Sunday, December 19, 2010

Clef notes and Nor Cal

For some reason whenever I’m in San Fransisco with my dad we go music shopping. We’d rummage through endless piles of misplaced talent and cast away dreams salvaging only the best we could find in a whole half hour. We were maniacs and it showed. We used to go to the Tower Records not too far from the marina. The seagulls squawked and pacific mists would dissolve with California sun. We always seemed to go in the afternoon. The place was great, layers and layers of world and local tunes. Rock and Pop for days with whispers of bluegrass in the back. I’d chase names I knew, covers I liked, and radio tunes. My dad went straight for the classical. Back then there were two tower records stores. One massive house of music accompanied but a smaller more digestible store offering orchestras and opera. He always started there and joined me next door to do the heavy lifting. We’d fill a grocery store sized hand basket to the brim and cruise the isles. Checkouts were great. Cashiers earning their wages and a satisfied but impatient pops taking his time to listen to each and every sales pitch. He’d always wind up with a shirt neither of us would ever wear. He would laugh and I would shake my head approvingly. We would share songs on the way home and talk about old time greats. Alas all good times change. The internet got a hold of the music industry and soon our sacred Tower Records feel into bankruptcy. Both Stores.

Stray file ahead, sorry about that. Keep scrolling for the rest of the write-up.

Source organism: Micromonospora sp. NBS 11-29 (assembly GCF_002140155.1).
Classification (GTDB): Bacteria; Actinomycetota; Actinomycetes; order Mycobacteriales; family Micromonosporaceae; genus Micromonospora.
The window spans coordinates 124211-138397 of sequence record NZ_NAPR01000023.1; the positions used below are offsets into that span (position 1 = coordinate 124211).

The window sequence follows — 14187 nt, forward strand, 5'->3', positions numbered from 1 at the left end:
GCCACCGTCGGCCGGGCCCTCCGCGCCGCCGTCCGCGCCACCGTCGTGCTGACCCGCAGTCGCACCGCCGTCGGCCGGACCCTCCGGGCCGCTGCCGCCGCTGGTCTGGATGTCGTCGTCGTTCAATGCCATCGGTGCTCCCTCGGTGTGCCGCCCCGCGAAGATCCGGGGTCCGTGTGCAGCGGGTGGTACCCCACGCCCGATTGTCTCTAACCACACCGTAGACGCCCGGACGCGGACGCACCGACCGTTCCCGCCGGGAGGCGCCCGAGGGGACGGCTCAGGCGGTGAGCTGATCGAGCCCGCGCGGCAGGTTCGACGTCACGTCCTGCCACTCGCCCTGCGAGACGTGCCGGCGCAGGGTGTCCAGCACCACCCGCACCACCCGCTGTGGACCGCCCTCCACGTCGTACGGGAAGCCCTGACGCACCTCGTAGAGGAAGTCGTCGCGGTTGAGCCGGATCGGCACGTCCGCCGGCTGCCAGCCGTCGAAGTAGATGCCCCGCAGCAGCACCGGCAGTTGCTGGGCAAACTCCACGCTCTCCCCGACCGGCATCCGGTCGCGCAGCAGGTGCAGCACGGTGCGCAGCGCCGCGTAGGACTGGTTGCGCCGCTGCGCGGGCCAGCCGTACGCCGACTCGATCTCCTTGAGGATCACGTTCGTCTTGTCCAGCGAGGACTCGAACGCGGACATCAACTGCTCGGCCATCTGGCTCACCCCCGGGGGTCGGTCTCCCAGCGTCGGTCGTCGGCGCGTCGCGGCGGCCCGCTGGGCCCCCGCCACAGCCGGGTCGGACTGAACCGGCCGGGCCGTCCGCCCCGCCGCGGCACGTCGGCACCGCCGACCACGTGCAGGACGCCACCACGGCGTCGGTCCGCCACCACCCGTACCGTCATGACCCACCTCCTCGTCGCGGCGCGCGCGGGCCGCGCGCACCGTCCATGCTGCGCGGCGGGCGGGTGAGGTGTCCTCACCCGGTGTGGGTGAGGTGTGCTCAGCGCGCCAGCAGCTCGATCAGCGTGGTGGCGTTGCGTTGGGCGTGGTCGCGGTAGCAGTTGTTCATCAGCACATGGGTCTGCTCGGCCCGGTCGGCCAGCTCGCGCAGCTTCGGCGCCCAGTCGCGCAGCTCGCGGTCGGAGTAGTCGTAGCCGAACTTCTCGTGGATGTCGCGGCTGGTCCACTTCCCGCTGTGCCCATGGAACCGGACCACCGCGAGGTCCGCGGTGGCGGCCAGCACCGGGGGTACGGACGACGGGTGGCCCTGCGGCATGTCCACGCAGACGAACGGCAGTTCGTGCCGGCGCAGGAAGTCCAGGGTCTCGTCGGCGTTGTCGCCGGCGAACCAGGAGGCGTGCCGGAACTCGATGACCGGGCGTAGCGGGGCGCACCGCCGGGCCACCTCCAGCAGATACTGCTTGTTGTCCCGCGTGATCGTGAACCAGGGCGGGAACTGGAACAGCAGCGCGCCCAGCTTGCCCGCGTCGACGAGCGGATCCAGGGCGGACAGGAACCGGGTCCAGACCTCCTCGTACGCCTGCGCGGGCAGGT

So we adapted and starting going to Amoeba Records in the Height Ashbury region. The streets are lined with the crazy and the carefree. Hippie history and laid back dogs. Kids laughing and parents remembering. It’s a cool vibe down there. The store only makes it better. Huge and less organized it starts out with a row of check out counters and opens up with an enormous foreground of shiny cd’s. The ceilings are high and the corners sport big fisheye mirrors. With those things you can see the whole place with your back to it. A sight my ears can enjoy. It’s a different spot but the same game with the same rules. “Go until your hands are full, see you in a half hour.” The blues section is real deep there. All the way to the right you’ll find the rocking chairs and whiskey drinkers. The heavy hearts and the badass smiles. On the upper level there’s sizeable room where they still sell vinyls. I don’t have a record player so I don’t bother. I bet I’d have fun in there. The people always seem stoked. After a ride through the reggae and the peek at the jazz I’ll meet up with a struggling but happy father. I do the lifting these days. We glance at some new releases and have a gander at the gadgets before confronting an innocent cashier. He still listens to the promotions and we still get a shirt.

Our retail aftermath sounds like the rolling stones and storytelling. Rides home are painted orange and glow strong from the sea. We sing the afternoon to sleep.

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